Is super R foil reflection insulation for real?

We want to add to our current attic insulation and it has been recommended that we use the foil reflective insulation. Anyone have any thoughts on that? Does it work?
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Mel wrote:

The simple answer is yes, it works. BUT it may not work as well as the advertising suggest.
As long as the surface is clean, it does do a good job of reflecting radiant heat. However it does not help much otherwise. Once dusty, which happens rather quickly in many uses, it looses a lot of it's ability. It has it's place, but don't count on getting the results the adds suggest. For the most part, I suggest the old tried and true materials.
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Joseph E. Meehan

26 + 6 = 1 It's Irish Math
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Mel wrote:

http://www.eere.energy.gov/consumerinfo/factsheets/bc7.html
....research has proven that radiant barriers installed in heating dominated climates are not economic at all unless the material and labor costs are extremely low (almost free.) And, in some cases, radiant barriers have been seen to actually increase heating costs since the attic was kept cooler during sunny winter weather. This increased heat loss from the living space below during those sunny daytime hours.
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You are better upgrading based on R value to modern standards, Radiant barriers have 0 R. Check Dow, Owens Corning, and Energy Star web sites for modern values. Codes are minimums and not optimal
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Used it last year after one season of very hot weather in the Atlanta area. Prior to installing I monitored the attic temp compared to outside temp. Generally, attic was 20 - 25 degrees hotter, even with powered attic fan running almost continously. I installed the foil sheets (Lowes) on the underside of the roof rafters. Temp. difference is now consistently 10 degrees. The A/C unit in the attic likes that improvement....and....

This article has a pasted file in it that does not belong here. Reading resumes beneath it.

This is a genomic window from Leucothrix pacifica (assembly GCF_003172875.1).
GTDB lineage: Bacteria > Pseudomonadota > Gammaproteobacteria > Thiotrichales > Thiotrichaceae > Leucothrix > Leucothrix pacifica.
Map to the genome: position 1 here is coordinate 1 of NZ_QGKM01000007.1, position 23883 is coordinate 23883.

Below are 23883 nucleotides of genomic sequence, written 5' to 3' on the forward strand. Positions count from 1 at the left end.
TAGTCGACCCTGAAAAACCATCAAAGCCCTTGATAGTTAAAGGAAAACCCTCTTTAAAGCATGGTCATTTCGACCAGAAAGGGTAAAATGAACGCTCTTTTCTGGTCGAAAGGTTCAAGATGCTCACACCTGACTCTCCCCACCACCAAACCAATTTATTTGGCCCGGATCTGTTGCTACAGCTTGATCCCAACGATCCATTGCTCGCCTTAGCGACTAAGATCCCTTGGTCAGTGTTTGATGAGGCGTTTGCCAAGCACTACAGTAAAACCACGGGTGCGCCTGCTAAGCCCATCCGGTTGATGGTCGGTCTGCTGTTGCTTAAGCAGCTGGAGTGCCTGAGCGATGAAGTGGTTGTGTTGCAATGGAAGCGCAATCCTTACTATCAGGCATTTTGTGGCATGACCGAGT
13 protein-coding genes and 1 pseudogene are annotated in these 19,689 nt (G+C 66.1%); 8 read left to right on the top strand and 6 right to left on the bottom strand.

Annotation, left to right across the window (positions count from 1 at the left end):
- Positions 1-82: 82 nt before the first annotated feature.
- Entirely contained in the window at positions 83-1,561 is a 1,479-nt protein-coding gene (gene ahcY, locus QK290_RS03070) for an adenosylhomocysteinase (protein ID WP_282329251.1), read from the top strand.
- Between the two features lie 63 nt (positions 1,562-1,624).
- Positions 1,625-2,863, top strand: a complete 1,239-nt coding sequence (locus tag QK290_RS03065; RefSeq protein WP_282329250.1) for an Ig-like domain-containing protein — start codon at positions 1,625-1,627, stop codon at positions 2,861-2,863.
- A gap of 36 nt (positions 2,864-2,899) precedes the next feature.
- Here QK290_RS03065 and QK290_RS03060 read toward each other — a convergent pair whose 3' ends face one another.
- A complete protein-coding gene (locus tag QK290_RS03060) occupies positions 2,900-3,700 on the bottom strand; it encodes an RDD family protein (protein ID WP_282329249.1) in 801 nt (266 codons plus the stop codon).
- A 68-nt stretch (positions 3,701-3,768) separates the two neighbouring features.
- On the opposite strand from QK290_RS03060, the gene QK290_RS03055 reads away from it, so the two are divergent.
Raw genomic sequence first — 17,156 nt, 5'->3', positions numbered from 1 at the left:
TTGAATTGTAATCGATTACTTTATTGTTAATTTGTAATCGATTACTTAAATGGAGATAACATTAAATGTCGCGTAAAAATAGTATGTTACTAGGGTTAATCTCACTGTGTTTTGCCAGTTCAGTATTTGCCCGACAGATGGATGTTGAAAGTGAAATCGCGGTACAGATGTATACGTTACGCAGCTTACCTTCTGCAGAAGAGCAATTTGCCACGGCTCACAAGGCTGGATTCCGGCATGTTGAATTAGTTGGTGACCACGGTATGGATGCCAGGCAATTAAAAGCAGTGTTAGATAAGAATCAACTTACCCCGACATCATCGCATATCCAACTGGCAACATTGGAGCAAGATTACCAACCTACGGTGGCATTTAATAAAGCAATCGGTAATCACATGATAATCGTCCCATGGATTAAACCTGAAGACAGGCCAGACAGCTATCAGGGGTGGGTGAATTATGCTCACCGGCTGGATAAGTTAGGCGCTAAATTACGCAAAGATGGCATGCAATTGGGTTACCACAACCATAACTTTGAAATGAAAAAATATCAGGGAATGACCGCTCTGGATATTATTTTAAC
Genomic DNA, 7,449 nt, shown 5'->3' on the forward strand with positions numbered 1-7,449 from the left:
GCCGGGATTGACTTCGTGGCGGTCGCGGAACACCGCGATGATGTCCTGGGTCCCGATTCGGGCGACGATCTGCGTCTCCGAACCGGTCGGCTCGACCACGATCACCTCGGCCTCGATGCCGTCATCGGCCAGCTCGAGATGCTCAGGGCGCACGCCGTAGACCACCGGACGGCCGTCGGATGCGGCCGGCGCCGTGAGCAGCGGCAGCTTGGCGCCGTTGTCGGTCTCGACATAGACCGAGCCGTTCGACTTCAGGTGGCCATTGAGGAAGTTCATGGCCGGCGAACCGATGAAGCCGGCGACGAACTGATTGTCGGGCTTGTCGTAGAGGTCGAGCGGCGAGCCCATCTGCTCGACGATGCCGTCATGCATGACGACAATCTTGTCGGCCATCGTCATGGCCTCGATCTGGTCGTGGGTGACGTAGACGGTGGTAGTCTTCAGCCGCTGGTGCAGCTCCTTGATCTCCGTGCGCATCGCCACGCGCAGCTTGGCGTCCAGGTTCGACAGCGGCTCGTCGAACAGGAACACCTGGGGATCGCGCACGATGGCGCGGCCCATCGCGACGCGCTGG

if we go into the attic, late at night, after a few tequila shots, the wife gets really WILD, if you know what I mean, what with the mirrored ball and strobes and all.
I think it's worth it but that's just me.

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Joe Fabeitz wrote:

Have you measured the temp of your roof deck? You could be damaging your roof. Do you have the area between the barrier and the bottom of the roof deck vented?

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Joseph E. Meehan

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I have not measured the temp of the roof deck. When I researched this product, I found nothing that would discourage me from using it (obviously). I looked at data from mfg'rs and research groups with no profit interest. I believe there was a DOE study, as well. http://www.ornl.gov/sci/roofs+walls/radiant /
The panels are fastened to the under side of the roof rafters and approach the soffit vents at the lower end and the ridge vent at the upper end. No other material is in placed between the rafters so this forms a channel for air to circulate from the soffits to the ridge.

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